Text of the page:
Overall, the facility houses five semi-automated production and three packaging lines. The bakery — actually three buildings under one roof — allots 53,000 sq ft for processing, 30,000 sq ft for packaging, 15,000 sq ft of warehousing and 5,000 sq ft for offices, QA labs and the retail store. The plant has six walk-in blast freezers set at various temperatures for different products. A bulk ingredient refrigerator handles many of the fresh ingredients, including about 55,000 lb of cream cheese that it uses every week. Perhaps the biggest feature is the 500-pallet storage freezer that eliminates the need for third-party cold storage for the foreseeable future.

Junior’s uses a traditional water-bath process when baking its signature cheesecakes in a revolving oven.
 

Hands-on automation

Junior’s has been very selective in investing in technology. As Mr. McKenzie observed, “The only thing that’s different is we’re making cheesecakes in large quantities now.”

The facility is divided into three areas: one for mixing, depositing and baking; a second for packaging; and a third as a temperature-controlled decorating area. In all, the bakery has 10 mixers including one Tonelli, seven Hobart and two new Topos Mondial mixers that now do the bulk of the batter blending.

During the startup of the wholesale bakery, Junior’s ran cheesecake batter side-by-side with its new PLC-controlled Topos spiral paddle mixers and its existing Hobart mixers to ensure the critical blending process replicated the exact texture, aeration and flavor from the old bakery.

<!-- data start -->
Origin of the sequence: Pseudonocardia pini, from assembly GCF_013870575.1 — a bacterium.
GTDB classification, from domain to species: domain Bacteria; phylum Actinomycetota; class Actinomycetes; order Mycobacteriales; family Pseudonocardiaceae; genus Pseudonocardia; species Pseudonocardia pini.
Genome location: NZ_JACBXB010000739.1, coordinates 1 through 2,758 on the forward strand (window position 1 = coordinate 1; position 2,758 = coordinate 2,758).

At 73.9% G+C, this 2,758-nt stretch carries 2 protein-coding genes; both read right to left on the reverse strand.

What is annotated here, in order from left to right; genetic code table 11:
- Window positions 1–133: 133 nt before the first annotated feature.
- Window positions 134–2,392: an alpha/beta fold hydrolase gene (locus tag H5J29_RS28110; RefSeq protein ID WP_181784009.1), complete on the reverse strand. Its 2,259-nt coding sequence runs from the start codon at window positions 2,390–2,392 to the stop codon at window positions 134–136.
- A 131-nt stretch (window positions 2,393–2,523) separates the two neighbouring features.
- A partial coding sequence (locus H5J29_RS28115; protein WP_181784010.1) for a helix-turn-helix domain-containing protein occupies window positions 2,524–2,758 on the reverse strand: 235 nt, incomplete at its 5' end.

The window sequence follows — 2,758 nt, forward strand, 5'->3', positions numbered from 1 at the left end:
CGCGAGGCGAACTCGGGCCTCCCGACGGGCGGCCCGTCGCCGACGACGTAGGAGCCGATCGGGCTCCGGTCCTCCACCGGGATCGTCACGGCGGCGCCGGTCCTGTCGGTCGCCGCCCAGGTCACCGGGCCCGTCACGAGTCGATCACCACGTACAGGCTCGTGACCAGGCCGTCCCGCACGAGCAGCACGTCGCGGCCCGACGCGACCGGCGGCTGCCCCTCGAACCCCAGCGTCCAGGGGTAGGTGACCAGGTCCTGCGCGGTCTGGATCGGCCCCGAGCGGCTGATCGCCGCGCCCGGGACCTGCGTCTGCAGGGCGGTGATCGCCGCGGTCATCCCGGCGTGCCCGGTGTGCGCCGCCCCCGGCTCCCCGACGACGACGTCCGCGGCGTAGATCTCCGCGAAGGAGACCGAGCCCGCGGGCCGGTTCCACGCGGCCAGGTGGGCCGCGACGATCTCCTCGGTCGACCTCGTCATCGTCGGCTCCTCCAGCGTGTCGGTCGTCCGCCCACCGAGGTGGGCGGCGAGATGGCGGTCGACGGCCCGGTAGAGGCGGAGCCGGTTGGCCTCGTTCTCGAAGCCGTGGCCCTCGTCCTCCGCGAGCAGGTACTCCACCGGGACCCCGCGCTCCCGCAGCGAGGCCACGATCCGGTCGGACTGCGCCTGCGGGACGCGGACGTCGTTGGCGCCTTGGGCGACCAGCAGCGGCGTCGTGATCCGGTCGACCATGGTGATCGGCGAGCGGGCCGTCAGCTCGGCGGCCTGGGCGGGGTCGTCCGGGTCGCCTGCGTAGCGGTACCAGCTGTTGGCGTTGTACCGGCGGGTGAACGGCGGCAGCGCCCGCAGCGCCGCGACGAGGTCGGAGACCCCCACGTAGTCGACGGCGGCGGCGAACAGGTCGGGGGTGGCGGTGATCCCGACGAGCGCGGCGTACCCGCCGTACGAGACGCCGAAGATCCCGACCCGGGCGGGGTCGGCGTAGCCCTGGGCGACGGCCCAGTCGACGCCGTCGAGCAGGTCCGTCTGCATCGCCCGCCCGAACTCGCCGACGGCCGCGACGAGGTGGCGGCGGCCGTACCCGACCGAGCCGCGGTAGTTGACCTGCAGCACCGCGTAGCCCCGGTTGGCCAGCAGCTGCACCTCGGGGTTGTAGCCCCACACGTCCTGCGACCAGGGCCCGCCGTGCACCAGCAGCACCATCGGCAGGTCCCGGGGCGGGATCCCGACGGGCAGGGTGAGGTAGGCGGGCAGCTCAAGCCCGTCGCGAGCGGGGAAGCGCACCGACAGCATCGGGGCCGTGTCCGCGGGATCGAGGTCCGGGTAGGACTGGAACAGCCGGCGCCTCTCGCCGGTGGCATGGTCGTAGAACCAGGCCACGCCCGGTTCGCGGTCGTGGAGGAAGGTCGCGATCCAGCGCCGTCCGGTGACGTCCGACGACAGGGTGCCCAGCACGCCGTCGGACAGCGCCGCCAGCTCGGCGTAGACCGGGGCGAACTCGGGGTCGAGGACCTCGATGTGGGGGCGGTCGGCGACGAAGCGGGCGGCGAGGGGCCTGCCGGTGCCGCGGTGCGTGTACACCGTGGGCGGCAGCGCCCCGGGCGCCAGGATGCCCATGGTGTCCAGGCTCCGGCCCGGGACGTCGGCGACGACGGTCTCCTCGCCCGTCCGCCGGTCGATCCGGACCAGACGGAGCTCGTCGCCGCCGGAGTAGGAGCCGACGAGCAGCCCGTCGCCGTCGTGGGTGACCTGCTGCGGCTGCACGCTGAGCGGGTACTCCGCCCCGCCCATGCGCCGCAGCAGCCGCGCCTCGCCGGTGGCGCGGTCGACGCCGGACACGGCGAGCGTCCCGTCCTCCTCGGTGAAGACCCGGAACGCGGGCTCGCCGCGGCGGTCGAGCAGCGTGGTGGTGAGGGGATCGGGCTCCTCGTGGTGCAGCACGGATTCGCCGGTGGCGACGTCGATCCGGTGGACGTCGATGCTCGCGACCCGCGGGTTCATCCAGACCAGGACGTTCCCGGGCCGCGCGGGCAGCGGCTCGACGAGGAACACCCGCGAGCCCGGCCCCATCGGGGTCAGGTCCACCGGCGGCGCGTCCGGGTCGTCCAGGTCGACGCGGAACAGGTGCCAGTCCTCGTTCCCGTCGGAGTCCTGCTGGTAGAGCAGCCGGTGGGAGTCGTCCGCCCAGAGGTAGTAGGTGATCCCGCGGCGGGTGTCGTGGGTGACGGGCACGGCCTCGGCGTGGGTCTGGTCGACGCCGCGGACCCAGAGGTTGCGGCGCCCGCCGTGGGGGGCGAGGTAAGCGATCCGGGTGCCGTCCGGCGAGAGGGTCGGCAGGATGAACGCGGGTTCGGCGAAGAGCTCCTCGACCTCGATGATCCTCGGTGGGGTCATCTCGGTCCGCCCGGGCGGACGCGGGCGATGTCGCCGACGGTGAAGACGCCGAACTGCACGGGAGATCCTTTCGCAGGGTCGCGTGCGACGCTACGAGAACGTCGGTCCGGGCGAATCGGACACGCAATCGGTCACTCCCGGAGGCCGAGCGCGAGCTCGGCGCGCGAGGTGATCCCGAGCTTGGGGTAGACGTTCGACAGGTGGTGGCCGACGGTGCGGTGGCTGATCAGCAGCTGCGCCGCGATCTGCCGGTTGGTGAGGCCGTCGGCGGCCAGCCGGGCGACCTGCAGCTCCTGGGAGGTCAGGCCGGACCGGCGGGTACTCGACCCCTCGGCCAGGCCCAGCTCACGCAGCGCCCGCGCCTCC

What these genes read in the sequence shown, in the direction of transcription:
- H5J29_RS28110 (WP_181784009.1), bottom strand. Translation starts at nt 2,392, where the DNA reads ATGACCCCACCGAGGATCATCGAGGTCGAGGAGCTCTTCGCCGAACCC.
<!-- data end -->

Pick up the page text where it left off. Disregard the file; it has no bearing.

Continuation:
In many ways, Mr. Rosen stressed, the quality of its cheesecakes is even greater than in the past, partly because the new computer controls on the Topos mixers ensure greater consistency.

“We now are getting the same results that we were getting for 66 years, but the consistency and quality is better than ever because we systemized the mixing of our cheesecake using those Topos mixers,” he explained.

After mixing, the bowls are rolled to one of four Unifiller depositors — including a four-nozzle system for making Little Fellas — located throughout the main mixing and baking department. Many specialty, signature or seasonal products such as pumpkin cheesecake receive multiple deposits. In many ways, the company’s reticence to automate is driven by its culture and a “restaurant mentality” to create elegant desserts that are as appealing to the eye as they are to the palate.

“We don’t want to take away that homemade feeling that made us who we are,” Mr. Rosen said. “We’re looking at ways that make sense and don’t affect the overall process or quality of the product.”